I found this cake by accident. This recipe was printed in the Seattle-Times , as a "eurofushion" . I would say" Persian" for lack of a better term. I was intrigued by the combination of ingredients, and and how they would all blend. Cardamon, rose water, vanilla, almond, cinnamon, nutmeg, and raw cashews. (I had just purchase 3 # of them at the Depot). Now I could put them to work. The cake is an unusual blend of pungent spices , flavorings, and preparation. Moist and deadly fragrant. It is sensational.
The recipe comes from Sri Lanka, where the cake is known by the English name. It's an intriguing moniker that nobody can explain, as the cake is adapted from Portuguese cuisine, probably from the 16th century, when Portugal dominated the spice trade and controlled a portion of the island once known as Ceylon.
It is possible that a Portuguese recipe was minimally adapted in Sri Lanka or used as a point of departure. The recipe's cashews and cardamom grow on the island and are used by the native Sinhalese in savory and sweet dishes. The rose water and penchant for fragrance are definitely a Muslim aesthetic and may trace to Ceylon Muslims or to the Moorish influence in Spain and Portugal in the Middle Ages.
During Sri Lanka's 2,500-year history, many groups from other countries settled on the island as a result of trade or conquest - Arabians, Tamils (from south India), Malays, Javanese, Portuguese, Dutch, French and English. Foods and influences from most of these cultures are displayed in the country's extensive culinary repertoire. To browse through a collection of all the traditional dishes cooked on the island - such as the "Ceylon Daily News Cookery Book," produced by a newspaper publisher - is to take a global journey gastronomically.
Recent decades of internecine warfare have marred the island nation and sundered its rich mosaic of cultures. But Ceylon was still in its heyday when the recipe for Love Cake was perfected in mid-20th-century. In Colombo, the capital on the western shore, the setting sun would gild the neoclassical architecture of the House of Parliament, bright bougainvilleas covered the porches of houses, and fountains played into the night.
Classic Love Cake
11/4 cups semolina meal
11/2 sticks unsalted butter at room temperature
1 tablespoon grated lemon rind
1 teaspoon ground cardamom seeds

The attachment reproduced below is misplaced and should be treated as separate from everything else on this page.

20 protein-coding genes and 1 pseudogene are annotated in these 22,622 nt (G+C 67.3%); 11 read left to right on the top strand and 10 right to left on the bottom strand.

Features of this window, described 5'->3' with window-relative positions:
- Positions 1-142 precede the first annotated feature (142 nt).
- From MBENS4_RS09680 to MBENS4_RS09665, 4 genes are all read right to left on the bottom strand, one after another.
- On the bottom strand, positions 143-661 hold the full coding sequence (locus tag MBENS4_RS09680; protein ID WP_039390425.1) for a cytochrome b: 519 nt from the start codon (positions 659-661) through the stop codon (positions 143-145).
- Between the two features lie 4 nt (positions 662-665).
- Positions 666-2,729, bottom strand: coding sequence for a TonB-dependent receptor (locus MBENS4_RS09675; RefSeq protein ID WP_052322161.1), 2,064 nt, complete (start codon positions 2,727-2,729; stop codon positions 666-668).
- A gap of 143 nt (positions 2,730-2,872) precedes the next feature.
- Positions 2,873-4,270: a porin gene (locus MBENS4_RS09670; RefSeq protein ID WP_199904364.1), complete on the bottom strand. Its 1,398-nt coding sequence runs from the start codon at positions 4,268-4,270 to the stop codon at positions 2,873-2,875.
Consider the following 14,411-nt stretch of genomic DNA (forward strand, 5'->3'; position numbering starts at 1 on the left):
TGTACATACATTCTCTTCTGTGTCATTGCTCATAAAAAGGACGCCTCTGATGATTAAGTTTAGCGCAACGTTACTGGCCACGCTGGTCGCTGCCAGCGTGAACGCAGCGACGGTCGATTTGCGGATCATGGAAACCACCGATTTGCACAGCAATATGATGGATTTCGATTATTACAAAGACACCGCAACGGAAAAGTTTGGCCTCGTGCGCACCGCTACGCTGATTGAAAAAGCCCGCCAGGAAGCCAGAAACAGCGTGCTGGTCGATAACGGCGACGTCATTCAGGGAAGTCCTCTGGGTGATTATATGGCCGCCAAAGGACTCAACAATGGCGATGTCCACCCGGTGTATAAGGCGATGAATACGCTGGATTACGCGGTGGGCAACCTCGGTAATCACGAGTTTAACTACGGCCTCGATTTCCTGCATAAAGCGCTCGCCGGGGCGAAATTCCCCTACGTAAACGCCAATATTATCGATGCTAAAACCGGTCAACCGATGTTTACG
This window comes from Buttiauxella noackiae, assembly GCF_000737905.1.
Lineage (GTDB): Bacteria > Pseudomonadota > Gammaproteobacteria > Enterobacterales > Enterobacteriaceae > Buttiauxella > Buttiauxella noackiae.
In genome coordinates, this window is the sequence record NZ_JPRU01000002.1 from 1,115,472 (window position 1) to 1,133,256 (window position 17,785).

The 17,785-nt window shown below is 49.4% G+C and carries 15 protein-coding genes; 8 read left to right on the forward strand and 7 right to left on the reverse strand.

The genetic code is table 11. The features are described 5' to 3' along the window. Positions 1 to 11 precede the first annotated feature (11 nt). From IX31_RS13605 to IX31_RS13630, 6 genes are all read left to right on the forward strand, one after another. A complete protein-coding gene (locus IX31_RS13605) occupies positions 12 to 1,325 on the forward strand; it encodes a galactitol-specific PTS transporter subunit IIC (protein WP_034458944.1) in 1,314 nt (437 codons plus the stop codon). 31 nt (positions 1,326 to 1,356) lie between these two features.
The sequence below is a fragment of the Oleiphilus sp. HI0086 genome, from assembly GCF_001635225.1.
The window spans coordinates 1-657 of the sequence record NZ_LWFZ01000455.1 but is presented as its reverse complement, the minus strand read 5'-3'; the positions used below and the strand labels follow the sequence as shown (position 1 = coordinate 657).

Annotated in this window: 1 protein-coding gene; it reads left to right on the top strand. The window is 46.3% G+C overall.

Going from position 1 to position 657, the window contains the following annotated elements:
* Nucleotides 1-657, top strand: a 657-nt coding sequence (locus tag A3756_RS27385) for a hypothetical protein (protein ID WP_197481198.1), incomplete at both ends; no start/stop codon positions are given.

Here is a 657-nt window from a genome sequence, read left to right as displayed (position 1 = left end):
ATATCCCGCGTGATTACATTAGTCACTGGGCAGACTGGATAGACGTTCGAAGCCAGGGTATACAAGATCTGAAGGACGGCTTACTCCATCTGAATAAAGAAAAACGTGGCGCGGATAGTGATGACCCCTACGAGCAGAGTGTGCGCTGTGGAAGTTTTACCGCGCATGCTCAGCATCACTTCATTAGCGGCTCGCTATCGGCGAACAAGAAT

1 teaspoon ground cinnamon
1 teaspoon grated nutmeg
1/4 teaspoon salt
2 cups raw cashew nuts, finely chopped http://www.bazzininuts.com/ (the best)!
4 tablespoons rose water
2 teaspoons almond extract
1 teaspoon vanilla
9 egg yolks and 5 whites
11/2 cups plus 2 tablespoons sugar
1/4 teaspoon lemon juice
4 tablespoons honey
1. Warm semolina in a dry pan over medium heat until fairly hot to the touch, being careful not to let it brown.
2. Put in a bowl and stir to cool. While still a little warm, mix in softened butter using a wooden spoon. Add lemon rind, spices and salt. Mix well, cover and set aside two to four hours.
3. Separately, mix cashews with rose water, almond extract and vanilla. Cover and set aside.
4. Grease 9-by-13-inch pan and line with three thicknesses of wax paper. Butter well the top layer of paper. ( why 3?..IDK)
5. In a large bowl, beat yolks and sugar until they have doubled in bulk and become thick, creamy and very light in color.
6. Beat in the semolina-butter mixture, a little at a time. Add the honey and beat. When well beaten, fold in cashew mixture.
7. Beat egg whites with lemon juice until they hold firm peaks. Fold into the cake mixture.
8. Spoon the mix into the prepared pan and bake in a preheated 300-degree oven for 25 minutes. Lower the heat to 250 degrees and bake for another 30 minutes, until the cake is evenly golden-brown and the top feels firm to the touch. If the cake begins to brown too much any time during baking, cover with paper or foil.
9. When the cake pulls away from the sides of the pan but is still slightly moist in center (test with a skewer), remove from oven. (If cake is very moist in the center, switch off oven, cover cake with paper or foil and leave inside for another 10-15 minutes.)
11. Do not remove cake from pan. Let cool completely. While still in pan, cut into small squares.
Love Cake was a festive cake, usually made at Christmas and New Year's, weddings and birthdays. If served as dessert after dinner, it might have been accompanied by port, the best of which comes from northern Portugal. Remaining Love Cake would probably have been served with afternoon tea, a tradition observed since British colonial times. The tea, of course, would be the famous Ceylon tea, taken mixed with milk and sugar in the English style.
Love Cake goes equally well with coffee or Turkish coffee, the spiced Indian tea chai now popular in the Pacific Northwest, or with green tea. Try these beverages without any sweetening, alternating sips with bites of cake; the two will heighten each other's flavor.
Like the beverages, the cake reflects global influences, and at year's end, as we look back and ahead, it appropriately reminds us of the romance of times past.
Love Cake keeps well for 2-3 weeks in a tightly covered tin, stored in a cool place but not refrigerated. The cake tastes best after two days.
(befarma'id) بفرماييد (nooshe jan) نوش جان